There’s nothing more annoying than spending the time calling job candidates and setting up a time for a formal interview, only to be left waiting and wondering why the candidate didn’t show up, without even so much as a phone call.
Sadly, this poor interview etiquette is rife across Malaysia, with 87% of employers encountering job candidates with bad manners.
According to a poll by JobStreet, candidates who are a “no show” are the worst of the bunch (34%) followed by candidates who turn up late to interviews (14%).
Employers are also annoyed by those who show up in inappropriate work attire, and who are unprepared for the interview (12%). Lastly, 7% also complained they have experienced candidates who did not even respond to their interview invitation.
While this poor etiquette is usually displayed by junior executives (66%) and fresh graduates (62%) who might not have as much experience in the job market, worryingly, 22% of bad interviewees have been senior executives, as well as 6% of managers and 2% of senior managers.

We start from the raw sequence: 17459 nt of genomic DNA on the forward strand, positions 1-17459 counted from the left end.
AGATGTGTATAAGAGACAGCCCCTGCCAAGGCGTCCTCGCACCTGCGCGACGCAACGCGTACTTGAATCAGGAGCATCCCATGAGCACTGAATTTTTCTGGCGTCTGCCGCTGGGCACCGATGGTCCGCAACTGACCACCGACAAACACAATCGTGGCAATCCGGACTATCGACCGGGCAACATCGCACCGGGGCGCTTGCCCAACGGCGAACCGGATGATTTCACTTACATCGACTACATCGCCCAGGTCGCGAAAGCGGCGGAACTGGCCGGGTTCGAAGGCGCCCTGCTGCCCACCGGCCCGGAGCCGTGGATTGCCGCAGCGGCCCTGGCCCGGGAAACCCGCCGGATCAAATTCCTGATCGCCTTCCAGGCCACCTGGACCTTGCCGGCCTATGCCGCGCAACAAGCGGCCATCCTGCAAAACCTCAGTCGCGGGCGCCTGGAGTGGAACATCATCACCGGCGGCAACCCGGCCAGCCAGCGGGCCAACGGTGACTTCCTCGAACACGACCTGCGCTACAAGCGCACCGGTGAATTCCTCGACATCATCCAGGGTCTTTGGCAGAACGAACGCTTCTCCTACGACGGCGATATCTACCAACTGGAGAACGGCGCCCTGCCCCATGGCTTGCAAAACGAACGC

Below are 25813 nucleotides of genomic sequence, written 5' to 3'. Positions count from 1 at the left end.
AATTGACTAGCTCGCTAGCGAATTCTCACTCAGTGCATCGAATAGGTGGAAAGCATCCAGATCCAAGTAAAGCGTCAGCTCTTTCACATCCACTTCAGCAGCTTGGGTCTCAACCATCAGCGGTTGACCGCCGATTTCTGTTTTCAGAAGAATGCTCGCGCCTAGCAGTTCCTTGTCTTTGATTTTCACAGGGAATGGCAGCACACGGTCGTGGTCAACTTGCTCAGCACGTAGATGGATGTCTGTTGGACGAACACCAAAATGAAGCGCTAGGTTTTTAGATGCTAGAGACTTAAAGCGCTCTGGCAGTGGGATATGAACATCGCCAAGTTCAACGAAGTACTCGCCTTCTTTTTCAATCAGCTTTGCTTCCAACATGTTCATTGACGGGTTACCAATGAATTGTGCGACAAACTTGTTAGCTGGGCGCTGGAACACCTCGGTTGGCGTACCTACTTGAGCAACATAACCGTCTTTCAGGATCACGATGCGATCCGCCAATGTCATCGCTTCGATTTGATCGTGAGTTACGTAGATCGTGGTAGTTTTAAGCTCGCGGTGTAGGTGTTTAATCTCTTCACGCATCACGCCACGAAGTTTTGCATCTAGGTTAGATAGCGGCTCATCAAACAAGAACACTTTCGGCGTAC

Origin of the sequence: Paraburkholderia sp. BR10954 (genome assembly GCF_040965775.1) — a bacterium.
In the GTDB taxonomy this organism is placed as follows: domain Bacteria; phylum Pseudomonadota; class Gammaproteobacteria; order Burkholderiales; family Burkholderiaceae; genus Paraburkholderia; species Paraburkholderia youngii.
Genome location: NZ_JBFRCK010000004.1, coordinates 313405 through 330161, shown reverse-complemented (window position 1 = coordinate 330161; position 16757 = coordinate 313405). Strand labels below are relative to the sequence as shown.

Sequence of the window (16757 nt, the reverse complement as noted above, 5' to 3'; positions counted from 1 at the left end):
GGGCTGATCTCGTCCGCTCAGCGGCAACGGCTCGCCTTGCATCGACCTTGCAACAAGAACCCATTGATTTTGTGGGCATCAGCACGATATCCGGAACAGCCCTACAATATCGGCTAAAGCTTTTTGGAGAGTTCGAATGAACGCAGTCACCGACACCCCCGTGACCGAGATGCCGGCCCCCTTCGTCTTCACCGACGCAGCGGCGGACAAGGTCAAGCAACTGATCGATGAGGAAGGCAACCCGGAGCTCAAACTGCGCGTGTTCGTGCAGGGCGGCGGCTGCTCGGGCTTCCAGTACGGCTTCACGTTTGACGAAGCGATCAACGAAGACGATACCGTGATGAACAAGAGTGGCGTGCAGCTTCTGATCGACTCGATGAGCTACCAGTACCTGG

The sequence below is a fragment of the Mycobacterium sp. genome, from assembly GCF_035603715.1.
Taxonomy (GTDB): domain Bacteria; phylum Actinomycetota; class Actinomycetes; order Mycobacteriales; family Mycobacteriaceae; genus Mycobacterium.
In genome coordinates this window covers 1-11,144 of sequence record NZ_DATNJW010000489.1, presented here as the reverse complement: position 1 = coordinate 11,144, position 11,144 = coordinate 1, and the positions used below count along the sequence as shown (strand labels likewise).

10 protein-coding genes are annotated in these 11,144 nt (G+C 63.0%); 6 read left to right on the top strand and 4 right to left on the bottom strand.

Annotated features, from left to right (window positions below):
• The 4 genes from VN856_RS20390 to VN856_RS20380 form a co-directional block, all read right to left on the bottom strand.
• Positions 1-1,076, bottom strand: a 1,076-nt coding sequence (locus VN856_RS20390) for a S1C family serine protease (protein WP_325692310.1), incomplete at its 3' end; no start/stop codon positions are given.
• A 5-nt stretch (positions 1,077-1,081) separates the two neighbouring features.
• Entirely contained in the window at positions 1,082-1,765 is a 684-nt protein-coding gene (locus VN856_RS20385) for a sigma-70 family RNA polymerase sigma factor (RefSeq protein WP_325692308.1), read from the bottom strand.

So, what’s up with the no shows?
According to the poll, a whopping 69% of candidates admitted to skipping an interview without notifying anyone at least once, and 15% have done it twice.
An absurd 8% of candidates have pulled a “no show” six times or more in their lives.
The biggest reason for deciding not to turn up to an interview was 35% of candidates “realised it’s not a job near my preferred location”. This was followed by 29% of candidates realising “the job does not suit me after hearing from the employer”.
The other three excuses given include “I received a better offer” (25%), “no clear job description on job advertisement” (18%) and “no salary information” (16%).
While all of these excuses are clearly rude and unnecessary reasons to not turn up to pre-arranged interviews, the insight should help employers get all this relevant information across to candidates during the initial phone calls.
And thankfully, after discovering employers can tag them as “no shows”, 94% of candidates said that they would not skip confirmed interviews again without first informing the would-be employer.